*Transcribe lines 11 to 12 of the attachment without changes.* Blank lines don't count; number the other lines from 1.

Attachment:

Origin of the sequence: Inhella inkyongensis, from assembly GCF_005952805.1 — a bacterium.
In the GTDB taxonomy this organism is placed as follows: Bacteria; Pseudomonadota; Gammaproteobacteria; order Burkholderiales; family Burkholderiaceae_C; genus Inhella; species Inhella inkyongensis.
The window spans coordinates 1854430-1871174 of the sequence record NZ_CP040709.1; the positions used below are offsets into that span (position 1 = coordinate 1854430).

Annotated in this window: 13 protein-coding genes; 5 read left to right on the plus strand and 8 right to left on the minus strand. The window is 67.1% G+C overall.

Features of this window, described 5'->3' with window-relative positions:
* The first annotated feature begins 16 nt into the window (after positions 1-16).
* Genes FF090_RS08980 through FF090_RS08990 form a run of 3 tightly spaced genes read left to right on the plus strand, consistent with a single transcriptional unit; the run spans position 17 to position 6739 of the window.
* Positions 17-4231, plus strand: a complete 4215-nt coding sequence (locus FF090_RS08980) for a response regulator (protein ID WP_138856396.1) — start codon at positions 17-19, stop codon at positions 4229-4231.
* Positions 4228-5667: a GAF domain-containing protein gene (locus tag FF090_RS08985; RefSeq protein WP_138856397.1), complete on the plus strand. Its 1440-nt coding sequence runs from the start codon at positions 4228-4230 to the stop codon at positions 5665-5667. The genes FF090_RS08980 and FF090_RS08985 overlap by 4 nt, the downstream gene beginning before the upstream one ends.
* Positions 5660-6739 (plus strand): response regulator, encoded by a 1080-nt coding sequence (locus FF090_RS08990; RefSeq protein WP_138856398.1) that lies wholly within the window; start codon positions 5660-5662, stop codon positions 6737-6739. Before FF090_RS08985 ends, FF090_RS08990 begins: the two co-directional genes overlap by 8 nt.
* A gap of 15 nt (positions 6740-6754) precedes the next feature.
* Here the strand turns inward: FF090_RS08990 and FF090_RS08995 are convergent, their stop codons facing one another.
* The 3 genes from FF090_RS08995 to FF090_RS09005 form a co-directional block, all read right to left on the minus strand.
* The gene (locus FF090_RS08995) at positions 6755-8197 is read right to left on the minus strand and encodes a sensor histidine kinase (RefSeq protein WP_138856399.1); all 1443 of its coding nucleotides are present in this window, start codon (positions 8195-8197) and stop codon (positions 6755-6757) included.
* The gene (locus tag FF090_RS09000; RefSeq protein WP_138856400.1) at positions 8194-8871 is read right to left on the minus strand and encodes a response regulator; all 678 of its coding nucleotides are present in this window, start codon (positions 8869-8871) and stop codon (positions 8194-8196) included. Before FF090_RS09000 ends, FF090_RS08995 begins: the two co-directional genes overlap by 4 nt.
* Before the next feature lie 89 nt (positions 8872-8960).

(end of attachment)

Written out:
* A gap of 15 nt (positions 6740-6754) precedes the next feature.
* Here the strand turns inward: FF090_RS08990 and FF090_RS08995 are convergent, their stop codons facing one another.